Thus, as illustrated in FIGS. 9 and 10, four terminal boards 35, 36, 37, and 38 are structurally and electrically interconnected in a vertically stacked and mutually spaced arrangement by means of rods 39, 40, 41, 42, and 43 fitted into respective sets of registering through-passages, eg. 44, FIG. l0, provided by drilling or otherwise forming openings through appropriate deep holes in such terminal boards Such openings may, as in the instance illustrated, be equal diameter continuations of the preformed deep holes provided in the terminal boards, or may be of lesser diameter, depending upon the circumstances. Also, the rods 39-43 may be of electrically conductive material, as is rod 39, so as to serve both structurally and as electrical conductors, or may be of insulating material to serve only structurally.

As shown in FIG. 10, the electrically conductive rod 39 is electrically connected to printed circuitry 45 and 46 on terminal boards 36 and 38, respectively, by means of respective coatings 47 ot conductive material applied by dipping or in some other suitable manner to the annular hole-defining surfaces of the holes 44. Such coatings 47 are preferably integral with conductive land areas 48 of the respective circuitry 45 and 46.

The rod 39 is, in the particular instance shown, merely structurally secured to the terminal boards 3S and 37, as by means of a suitable glue or cement 49.

The particular embodiments shown are indicative of the ilexibility of application and the versatility of the terminal boards of the invention.

Whereas these illustrated forms of electric terminal boards, and of structures utilizing same, are presently regarded as the best modes of carrying out the inventive concepts, it should be understood that various other forms are possible without departing from the invention as particularly pointed out in the following claims.

I claim:

1. An electric terminal board, comprising a panel of electrical insulating refractory material having a multiplicity of deep holes distributed throughout its length and breadth, each of said holes extending from one broad face of said panel toward but short of the opposite broad face thereof leaving a relatively thin integral cap of said material at said other face as a closed and insulating end for said hole, said opposite broad face carrying printed circuitry thereon, the said terminal board presenting an unbroken continuity of electrical insulating material throughout substantially its entire extent.

2. The electric terminal board of claim 1, wherein the material is a high alumina ceramic of extreme hardness.

3. The electric terminal board of claim 1, wherein all the holes have their openings at the same broad face of the panel and their closed ends at the opposite broad face of such panel.

4. The electric terminal board of claim 3, wherein certain of the holes have openings through their normally closed ends, and wherein electrical conductors extend through said certain holes from the specied same broad face of the panel and are electrically connected to components of said circuitry at substantially right angles thereto.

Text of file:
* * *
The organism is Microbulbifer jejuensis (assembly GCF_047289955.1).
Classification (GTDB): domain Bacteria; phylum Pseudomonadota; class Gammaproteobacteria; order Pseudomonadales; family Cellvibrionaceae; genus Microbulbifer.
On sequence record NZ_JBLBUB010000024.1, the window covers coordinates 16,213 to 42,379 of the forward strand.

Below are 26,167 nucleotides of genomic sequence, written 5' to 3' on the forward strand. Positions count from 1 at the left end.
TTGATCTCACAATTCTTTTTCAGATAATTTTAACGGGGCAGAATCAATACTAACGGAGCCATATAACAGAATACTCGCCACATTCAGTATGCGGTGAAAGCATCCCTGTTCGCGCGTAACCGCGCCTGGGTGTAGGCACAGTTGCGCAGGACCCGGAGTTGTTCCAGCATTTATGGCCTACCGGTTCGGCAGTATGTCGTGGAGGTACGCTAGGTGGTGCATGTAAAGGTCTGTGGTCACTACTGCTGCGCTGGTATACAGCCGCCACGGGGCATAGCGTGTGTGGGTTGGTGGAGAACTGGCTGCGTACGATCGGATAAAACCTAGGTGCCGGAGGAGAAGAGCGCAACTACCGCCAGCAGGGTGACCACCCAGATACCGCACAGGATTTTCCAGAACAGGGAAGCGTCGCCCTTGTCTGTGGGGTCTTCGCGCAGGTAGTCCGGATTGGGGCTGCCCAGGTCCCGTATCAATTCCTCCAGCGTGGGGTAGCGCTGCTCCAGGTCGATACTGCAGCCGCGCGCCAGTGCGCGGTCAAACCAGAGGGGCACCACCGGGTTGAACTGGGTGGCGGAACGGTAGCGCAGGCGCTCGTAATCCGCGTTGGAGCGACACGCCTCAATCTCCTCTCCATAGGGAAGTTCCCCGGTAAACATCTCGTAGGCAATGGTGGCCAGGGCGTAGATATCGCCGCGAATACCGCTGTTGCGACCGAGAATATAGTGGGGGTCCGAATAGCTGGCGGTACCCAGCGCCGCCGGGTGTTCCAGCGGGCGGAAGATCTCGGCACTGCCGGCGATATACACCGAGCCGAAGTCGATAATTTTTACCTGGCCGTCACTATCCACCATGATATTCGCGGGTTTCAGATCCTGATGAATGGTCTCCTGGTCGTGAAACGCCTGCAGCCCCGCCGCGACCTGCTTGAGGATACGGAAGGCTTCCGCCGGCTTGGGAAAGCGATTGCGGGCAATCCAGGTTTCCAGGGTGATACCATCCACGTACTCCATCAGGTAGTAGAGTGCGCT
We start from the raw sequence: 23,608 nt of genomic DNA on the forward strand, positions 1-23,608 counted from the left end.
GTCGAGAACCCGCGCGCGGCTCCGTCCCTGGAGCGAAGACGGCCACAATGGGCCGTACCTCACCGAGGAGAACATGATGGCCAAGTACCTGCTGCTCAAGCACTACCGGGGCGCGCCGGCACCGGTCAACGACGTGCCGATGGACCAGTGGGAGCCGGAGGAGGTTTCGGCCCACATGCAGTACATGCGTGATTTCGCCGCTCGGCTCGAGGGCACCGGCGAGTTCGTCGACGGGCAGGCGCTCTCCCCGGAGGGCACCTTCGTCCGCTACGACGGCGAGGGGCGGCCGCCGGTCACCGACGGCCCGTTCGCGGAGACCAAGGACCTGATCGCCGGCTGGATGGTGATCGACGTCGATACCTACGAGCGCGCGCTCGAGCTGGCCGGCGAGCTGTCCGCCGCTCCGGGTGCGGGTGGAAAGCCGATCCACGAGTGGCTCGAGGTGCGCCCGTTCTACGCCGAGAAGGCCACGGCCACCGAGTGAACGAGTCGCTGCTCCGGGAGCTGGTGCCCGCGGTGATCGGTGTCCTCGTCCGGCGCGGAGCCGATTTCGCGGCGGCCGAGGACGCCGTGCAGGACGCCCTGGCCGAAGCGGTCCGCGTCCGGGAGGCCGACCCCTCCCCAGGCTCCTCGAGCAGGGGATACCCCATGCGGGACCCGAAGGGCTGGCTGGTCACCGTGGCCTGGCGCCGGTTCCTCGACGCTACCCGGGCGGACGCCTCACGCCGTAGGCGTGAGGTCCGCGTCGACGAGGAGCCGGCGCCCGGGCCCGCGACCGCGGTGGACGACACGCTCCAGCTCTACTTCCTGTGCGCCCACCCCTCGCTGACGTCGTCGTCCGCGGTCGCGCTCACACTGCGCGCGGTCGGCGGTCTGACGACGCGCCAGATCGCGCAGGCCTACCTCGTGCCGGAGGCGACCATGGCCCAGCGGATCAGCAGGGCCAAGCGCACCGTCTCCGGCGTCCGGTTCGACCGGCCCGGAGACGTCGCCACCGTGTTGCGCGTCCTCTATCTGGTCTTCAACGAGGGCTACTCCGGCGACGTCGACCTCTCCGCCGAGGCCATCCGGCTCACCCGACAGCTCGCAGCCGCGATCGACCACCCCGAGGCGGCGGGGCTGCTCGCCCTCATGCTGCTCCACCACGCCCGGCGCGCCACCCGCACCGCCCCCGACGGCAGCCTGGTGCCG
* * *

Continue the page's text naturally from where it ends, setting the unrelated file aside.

5. The electric terminal board of claim 4, wherein the specified openings are substantially point openings of considerably less area than the area of the closed ends through which they extend.

6. The electric terminal board of claim 5, wherein the electrical conductors are connector pins, and there is additionally provided a closed cover on the specified opposite broad face of the panel which is hermetically sealed to the panel and encloses said circuitry.

5 7. The electric terminal board of claim 1, wherein alternate holes have their openings at respectively opposite broad faces of the panel and their closed ends at respectively opposite broad faces of such panel.

References Cited by the Examiner UNITED STATES PATENTS D. 171,301 1/54 Kravitz 15-215 X 2,652,878 9/53 Gerard 161-131 X 2,902,628 9/59 Leno 317-101 10 6 Huetten et al 317-101 X Meisel et al. 317-101 Little 174-685 Gordon 161-131 X Van Dillen et al. 317-101 Hochheiser 317-101 X JOHN F. BURNS, Primary Examiner.

JOHN P. WILDMAN, Examiner.

Patent Citations
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US2652878 *Nov 30, 1951Sep 22, 1953Cottonwood Products IncMethod of making shock absorbing and insulation material
US2902628 *Sep 12, 1952Sep 1, 1959Int Standard Electric CorpTerminal assembly with cells for electrical components
US2931003 *Sep 27, 1955Mar 29, 1960Mallory & Co Inc P RSpring pin cascaded circuit cards
US2971138 *May 18, 1959Feb 7, 1961Rca CorpCircuit microelement
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US3097032 *Nov 28, 1961Jul 9, 1963Jerome S HochheiserPin socket for miniature electrical components
USD171301 *Jun 13, 1952Jan 19, 1954 Kravitz reversible floor mat
Referenced by
Citing PatentFiling datePublication dateApplicantTitle
US3569607 *Aug 1, 1969Mar 9, 1971IbmResolderable connector
US3941916 *Dec 26, 1974Mar 2, 1976Burroughs CorporationElectronic circuit package and method of brazing
US3958155 *Jun 29, 1973May 18, 1976International Business Machines CorporationPackaged magnetic domain device having integral bias and switching magnetic field means
US4164362 *Mar 11, 1977Aug 14, 1979Amp IncorporatedModular card cage with multiple power bus bar means
US4859188 *Feb 3, 1989Aug 22, 1989Cray Research, Inc.Wire/disk board-to-board interconnect device
US4876630 *Sep 23, 1988Oct 24, 1989Reliance Comm/Tec CorporationMid-plane board and assembly therefor
US4925723 *Sep 29, 1988May 15, 1990Microwave Power, Inc.Forming holes; filling with metal
US5030110 *Nov 6, 1989Jul 9, 1991Litton Systems, Inc.Case assembly for stacking integrated circuit packages
US6496377 *Oct 9, 1996Dec 17, 2002Coopertechnologies CompanyVehicle electric power distribution system
US7322863 *Mar 18, 2004Jan 29, 2008Robert RappRobust modular electronic device without direct electrical connections for inter-module communication or control
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Classifications
U.S. Classification174/265, 174/546, 439/83, 174/549, 361/765, 361/784
International ClassificationH05K1/03, H05K1/14, H05K3/30
Cooperative ClassificationH05K1/0306, H05K1/144, H05K2201/10303, H05K2201/0394, H05K3/308, H05K2203/1189
European ClassificationH05K3/30D2, H05K1/14D